Wednesday, September 3, 2008

Politics in America

During my politically active life—from about age 25 when I began paying attention to the issues of the day—I have been a registered member of both of the major parties, beginning with the Democrats, a several year sojourn with the Republicans, and ending as an independent; putting my own spin on the adage that you begin political life as a dreamer, then get real, and then, in my case, become Catholic.

Becoming Catholic changed many of my opinions as I began to view policy positions through the perspective of Catholic theology and the social teaching.

As my study of Church teaching led me closer to the source of the magisterium, I learned to rely more on the Bishop of Rome than local Bishops as what came from the center of our faith held firm to the magisterium more so than the local bishops often did; and learning that national bishop’s conferences were not teaching authorities was very helpful.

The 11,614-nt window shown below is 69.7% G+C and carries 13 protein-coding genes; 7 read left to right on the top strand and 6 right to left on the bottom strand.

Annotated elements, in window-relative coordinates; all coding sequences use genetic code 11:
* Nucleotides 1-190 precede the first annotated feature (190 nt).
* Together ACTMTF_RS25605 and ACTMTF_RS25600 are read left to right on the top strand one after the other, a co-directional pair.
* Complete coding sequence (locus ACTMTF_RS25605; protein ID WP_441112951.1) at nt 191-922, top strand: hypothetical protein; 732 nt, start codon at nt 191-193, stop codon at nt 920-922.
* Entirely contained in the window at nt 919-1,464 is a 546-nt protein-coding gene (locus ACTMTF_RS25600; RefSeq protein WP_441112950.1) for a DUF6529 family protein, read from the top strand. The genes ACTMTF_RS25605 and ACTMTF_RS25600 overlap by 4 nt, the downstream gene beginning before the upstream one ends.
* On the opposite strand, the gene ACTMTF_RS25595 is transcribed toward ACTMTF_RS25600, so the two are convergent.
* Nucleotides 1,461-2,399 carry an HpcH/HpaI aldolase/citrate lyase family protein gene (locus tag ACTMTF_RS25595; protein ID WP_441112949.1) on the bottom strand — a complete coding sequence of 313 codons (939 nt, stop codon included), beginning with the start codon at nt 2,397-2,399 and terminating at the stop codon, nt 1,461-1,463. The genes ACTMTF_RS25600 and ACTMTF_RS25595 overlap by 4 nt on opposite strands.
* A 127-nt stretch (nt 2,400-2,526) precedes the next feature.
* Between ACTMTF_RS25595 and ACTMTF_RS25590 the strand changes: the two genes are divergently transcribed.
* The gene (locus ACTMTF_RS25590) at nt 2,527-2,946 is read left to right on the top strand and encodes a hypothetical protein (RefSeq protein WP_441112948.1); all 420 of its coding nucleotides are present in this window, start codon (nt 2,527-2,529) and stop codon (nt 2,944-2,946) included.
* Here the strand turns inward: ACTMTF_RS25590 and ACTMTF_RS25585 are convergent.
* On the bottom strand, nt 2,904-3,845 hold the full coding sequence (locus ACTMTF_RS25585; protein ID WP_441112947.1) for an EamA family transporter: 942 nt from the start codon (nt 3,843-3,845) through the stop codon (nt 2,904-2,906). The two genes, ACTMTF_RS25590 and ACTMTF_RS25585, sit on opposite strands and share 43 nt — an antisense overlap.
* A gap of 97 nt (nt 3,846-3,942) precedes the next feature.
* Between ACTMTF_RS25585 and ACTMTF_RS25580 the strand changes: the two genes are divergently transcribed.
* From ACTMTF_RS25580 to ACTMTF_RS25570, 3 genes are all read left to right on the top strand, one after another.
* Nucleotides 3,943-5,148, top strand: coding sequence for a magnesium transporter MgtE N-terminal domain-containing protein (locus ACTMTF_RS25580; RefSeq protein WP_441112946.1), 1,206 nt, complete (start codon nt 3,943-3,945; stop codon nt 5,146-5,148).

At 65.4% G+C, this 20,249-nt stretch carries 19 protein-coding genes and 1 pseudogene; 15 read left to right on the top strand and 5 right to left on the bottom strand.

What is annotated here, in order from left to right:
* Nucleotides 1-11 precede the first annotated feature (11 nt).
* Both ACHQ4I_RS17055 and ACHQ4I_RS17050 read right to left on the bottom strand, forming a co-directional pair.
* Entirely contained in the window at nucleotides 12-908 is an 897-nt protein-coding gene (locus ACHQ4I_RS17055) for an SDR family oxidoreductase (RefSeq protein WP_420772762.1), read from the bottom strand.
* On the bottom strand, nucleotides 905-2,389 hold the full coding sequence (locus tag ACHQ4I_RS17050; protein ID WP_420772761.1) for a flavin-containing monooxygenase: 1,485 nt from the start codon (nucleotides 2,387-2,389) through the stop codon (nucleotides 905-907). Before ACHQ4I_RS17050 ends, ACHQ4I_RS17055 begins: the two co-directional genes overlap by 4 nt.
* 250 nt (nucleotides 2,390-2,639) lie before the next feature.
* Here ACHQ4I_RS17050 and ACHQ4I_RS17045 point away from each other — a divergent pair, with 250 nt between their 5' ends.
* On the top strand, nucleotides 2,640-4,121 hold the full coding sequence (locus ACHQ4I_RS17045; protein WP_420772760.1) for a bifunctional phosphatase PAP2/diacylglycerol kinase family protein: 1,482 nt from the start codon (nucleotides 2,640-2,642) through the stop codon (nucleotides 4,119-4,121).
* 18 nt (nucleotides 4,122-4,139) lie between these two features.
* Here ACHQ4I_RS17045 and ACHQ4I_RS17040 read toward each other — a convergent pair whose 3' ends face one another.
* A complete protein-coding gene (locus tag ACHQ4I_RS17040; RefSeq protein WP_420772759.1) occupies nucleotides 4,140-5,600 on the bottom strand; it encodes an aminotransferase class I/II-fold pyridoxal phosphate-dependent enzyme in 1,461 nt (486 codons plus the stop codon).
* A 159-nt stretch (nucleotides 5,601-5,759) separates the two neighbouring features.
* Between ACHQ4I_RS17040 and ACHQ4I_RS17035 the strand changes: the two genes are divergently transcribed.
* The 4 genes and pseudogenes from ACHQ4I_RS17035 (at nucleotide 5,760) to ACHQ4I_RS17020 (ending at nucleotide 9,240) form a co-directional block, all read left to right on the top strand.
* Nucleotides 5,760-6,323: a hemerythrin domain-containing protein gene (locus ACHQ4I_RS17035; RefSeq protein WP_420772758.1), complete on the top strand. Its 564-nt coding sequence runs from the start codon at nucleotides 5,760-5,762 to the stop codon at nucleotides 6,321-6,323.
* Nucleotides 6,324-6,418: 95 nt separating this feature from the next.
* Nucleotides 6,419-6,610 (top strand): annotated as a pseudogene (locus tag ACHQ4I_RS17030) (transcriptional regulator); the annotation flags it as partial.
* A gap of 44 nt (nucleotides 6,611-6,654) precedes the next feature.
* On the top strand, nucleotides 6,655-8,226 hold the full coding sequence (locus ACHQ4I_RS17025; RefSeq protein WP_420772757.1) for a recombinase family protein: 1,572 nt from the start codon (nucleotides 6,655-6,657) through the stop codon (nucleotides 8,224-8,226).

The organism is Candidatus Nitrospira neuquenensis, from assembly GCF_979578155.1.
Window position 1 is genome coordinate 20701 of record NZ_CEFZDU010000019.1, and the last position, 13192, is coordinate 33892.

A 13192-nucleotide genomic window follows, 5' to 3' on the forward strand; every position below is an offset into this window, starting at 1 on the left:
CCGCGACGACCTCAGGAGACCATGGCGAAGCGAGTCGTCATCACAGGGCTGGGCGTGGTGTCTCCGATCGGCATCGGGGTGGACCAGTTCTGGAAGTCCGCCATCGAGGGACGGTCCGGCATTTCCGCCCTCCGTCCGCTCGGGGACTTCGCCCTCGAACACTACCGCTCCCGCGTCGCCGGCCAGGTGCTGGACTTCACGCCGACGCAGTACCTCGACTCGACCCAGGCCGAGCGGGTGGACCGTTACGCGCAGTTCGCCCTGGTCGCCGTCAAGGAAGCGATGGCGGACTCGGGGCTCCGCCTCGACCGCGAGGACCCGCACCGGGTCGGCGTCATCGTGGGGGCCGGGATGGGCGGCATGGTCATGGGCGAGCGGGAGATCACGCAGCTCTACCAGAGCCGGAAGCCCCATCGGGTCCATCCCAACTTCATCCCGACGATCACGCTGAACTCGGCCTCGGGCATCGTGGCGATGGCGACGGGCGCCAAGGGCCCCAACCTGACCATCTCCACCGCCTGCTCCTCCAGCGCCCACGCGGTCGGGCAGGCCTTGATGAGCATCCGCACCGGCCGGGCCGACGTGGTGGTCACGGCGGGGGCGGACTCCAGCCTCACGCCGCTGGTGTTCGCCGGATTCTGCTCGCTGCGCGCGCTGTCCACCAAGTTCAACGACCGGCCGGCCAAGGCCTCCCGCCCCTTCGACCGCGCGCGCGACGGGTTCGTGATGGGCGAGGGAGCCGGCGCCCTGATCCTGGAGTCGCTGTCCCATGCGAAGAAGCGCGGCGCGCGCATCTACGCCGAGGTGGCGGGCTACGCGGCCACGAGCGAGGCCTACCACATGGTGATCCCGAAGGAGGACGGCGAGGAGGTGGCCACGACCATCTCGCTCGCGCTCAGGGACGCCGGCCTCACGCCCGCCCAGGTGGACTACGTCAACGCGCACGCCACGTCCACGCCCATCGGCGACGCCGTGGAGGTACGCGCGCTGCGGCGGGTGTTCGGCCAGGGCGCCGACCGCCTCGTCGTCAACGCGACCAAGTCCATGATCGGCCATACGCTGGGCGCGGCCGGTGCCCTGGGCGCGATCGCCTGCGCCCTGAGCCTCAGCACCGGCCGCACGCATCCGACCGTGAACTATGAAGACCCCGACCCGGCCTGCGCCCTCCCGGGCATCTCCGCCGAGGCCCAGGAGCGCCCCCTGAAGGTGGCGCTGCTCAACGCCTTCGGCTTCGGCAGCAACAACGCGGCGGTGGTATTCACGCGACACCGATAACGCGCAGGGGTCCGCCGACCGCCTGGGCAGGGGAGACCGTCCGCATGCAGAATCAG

The Holy Father—when still Cardinal Ratzinger—(1985) has spoken clearly regarding bishop’s conferences in relation to a teaching mission:

"We must not forget that the episcopal conferences have no theological basis, they do not belong to the structure of the Church, as willed by Christ, that cannot be eliminated; they have only a practical, concrete function…No episcopal conference, as such, has a teaching mission; its documents have no weight of their own save that of the consent given by the individual bishops…

"It is a matter of safeguarding the very nature of the Catholic Church, which is based on an episcopal structure and not on a kind of federation of national churches. The national level is not an ecclesial dimension." (Ratzinger, J. C. (1985). The Ratzinger report. An exclusive interview on the state of the Church. San Francisco, Ignatius Press. pp. 59-60)